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Nucleic Acids Res. 2007;35(18):5995-6003. Epub 2007 Aug 28.

In vitro and in silico analysis reveals an efficient algorithm to predict the splicing consequences of mutations at the 5' splice sites.

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Division of Neurogenetics and Bioinformatics, Center for Neurological Diseases and Cancer, Nagoya University Graduate School of Medicine, Nagoya, Japan.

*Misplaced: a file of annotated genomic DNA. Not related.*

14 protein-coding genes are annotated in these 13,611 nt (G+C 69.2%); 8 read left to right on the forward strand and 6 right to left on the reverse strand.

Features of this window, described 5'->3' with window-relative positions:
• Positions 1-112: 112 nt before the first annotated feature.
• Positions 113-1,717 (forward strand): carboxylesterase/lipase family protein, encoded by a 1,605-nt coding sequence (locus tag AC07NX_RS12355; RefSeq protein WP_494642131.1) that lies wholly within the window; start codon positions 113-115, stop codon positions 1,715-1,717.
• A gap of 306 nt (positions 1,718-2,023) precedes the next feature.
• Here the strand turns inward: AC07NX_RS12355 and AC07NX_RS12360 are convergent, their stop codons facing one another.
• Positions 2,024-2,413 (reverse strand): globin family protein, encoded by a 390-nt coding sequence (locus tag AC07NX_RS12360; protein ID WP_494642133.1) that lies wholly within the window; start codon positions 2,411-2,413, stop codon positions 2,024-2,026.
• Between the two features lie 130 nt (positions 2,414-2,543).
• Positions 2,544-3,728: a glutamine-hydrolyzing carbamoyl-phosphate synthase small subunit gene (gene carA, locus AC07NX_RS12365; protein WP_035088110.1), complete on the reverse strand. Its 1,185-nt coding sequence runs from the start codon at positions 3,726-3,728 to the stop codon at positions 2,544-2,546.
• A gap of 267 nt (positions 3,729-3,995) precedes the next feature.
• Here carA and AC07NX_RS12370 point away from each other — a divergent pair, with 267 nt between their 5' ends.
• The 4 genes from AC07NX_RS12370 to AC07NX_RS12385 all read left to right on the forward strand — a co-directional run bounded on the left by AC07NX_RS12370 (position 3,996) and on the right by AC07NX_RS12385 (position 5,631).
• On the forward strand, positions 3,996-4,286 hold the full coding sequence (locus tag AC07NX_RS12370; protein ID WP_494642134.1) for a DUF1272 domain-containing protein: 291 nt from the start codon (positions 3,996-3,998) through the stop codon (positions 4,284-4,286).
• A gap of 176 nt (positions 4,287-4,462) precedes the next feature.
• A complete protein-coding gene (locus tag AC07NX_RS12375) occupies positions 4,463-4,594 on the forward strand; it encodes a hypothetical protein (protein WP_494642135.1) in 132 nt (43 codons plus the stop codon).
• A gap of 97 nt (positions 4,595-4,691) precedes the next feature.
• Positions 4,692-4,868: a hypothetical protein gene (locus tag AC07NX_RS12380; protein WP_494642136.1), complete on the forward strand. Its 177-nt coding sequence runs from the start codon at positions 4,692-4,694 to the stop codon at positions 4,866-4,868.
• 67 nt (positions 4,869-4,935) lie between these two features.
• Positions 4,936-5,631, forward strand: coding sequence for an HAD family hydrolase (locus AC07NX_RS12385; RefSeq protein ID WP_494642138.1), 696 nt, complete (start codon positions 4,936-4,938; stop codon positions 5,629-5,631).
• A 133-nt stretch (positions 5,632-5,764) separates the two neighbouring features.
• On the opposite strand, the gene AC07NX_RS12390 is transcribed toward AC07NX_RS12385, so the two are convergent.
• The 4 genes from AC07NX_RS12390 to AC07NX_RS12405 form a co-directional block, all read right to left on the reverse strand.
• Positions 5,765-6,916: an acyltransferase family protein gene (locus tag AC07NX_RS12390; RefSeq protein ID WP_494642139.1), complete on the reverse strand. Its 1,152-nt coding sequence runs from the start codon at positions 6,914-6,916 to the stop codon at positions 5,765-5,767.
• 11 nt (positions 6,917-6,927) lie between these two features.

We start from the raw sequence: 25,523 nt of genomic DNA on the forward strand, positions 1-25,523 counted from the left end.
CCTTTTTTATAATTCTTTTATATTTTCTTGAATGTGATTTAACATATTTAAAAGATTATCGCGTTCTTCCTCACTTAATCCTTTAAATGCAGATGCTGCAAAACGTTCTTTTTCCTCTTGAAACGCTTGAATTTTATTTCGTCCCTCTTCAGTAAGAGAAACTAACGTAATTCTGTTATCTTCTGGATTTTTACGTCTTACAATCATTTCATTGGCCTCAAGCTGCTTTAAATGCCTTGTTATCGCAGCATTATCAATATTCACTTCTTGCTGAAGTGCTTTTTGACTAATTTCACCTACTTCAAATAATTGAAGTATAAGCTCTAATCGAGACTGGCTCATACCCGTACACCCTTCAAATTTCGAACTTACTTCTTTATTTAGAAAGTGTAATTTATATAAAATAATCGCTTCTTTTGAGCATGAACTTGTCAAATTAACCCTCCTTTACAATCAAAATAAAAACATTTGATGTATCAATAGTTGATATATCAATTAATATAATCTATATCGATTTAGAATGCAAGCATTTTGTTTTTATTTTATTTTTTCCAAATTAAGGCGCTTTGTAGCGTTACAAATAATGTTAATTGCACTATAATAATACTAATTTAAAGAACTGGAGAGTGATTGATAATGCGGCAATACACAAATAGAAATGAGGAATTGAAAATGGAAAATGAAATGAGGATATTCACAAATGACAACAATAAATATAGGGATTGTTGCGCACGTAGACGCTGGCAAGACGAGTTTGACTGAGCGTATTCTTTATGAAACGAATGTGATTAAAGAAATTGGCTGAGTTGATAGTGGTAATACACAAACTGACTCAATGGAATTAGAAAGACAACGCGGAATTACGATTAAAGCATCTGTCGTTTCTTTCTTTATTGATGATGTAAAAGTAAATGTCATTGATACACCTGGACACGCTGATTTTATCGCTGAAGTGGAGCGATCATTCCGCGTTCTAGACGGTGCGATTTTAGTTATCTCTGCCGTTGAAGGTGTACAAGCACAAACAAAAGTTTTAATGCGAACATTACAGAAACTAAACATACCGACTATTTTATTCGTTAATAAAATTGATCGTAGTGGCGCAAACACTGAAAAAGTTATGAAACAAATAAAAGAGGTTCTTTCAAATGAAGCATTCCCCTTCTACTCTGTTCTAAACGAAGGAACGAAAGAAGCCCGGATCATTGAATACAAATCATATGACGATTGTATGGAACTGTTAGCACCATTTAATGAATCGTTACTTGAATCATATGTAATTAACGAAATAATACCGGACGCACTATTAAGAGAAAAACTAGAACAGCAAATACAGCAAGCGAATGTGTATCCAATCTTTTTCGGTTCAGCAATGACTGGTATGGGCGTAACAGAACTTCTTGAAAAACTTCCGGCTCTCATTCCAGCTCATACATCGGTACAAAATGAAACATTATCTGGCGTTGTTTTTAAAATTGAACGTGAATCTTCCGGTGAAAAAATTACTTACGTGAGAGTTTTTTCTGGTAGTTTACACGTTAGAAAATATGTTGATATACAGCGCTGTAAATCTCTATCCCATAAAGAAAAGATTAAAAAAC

We have found that two previously reported exonic mutations in the PINK1 and PARK7 genes affect pre-mRNA splicing. To develop an algorithm to predict underestimated splicing consequences of exonic mutations at the 5' splice site, we constructed and analyzed 31 minigenes carrying exonic splicing mutations and their derivatives. We also examined 189,249 U2-dependent 5' splice sites of the entire human genome and found that a new variable, the SD-Score, which represents a common logarithm of the frequency of a specific 5' splice site, efficiently predicts the splicing consequences of these minigenes. We also employed the information contents (R(i)) to improve the prediction accuracy. We validated our algorithm by analyzing 32 additional minigenes as well as 179 previously reported splicing mutations. The SD-Score algorithm predicted aberrant splicings in 198 of 204 sites (sensitivity = 97.1%) and normal splicings in 36 of 38 sites (specificity = 94.7%). Simulation of all possible exonic mutations at positions -3, -2 and -1 of the 189 249 sites predicts that 37.8, 88.8 and 96.8% of these mutations would affect pre-mRNA splicing, respectively. We propose that the SD-Score algorithm is a practical tool to predict splicing consequences of mutations affecting the 5' splice site.

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